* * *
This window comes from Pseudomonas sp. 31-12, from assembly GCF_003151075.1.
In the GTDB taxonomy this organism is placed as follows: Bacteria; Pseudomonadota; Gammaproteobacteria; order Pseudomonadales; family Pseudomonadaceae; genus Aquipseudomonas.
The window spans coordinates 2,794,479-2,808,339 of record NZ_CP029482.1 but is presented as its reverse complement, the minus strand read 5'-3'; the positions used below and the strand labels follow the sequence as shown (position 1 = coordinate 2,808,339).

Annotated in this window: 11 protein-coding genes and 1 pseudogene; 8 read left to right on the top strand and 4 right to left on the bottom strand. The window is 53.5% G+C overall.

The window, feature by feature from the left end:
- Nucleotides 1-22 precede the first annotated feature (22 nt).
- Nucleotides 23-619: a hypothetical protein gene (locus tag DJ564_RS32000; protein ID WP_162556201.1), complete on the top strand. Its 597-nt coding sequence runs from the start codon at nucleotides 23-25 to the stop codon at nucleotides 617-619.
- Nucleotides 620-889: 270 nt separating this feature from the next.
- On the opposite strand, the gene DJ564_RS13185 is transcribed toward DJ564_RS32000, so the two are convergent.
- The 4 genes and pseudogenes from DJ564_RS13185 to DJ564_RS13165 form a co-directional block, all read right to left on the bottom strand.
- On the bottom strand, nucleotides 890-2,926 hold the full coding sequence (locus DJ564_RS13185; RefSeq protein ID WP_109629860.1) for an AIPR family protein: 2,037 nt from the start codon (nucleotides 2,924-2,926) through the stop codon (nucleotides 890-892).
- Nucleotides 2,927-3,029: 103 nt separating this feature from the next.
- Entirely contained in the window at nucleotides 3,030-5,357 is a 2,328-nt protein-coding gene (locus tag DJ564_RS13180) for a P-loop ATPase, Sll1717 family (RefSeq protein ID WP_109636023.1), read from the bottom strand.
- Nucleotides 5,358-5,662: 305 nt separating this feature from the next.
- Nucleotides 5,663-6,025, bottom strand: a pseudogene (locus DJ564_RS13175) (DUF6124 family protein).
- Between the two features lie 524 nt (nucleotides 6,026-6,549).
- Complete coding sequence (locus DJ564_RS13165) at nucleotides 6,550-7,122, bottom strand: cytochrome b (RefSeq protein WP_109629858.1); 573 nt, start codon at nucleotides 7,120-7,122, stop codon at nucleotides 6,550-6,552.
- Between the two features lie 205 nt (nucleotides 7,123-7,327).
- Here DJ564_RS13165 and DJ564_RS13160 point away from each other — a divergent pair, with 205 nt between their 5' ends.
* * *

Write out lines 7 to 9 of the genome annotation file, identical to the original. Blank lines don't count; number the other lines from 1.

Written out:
- Nucleotides 23-619: a hypothetical protein gene (locus tag DJ564_RS32000; protein ID WP_162556201.1), complete on the top strand. Its 597-nt coding sequence runs from the start codon at nucleotides 23-25 to the stop codon at nucleotides 617-619.
- Nucleotides 620-889: 270 nt separating this feature from the next.
- On the opposite strand, the gene DJ564_RS13185 is transcribed toward DJ564_RS32000, so the two are convergent.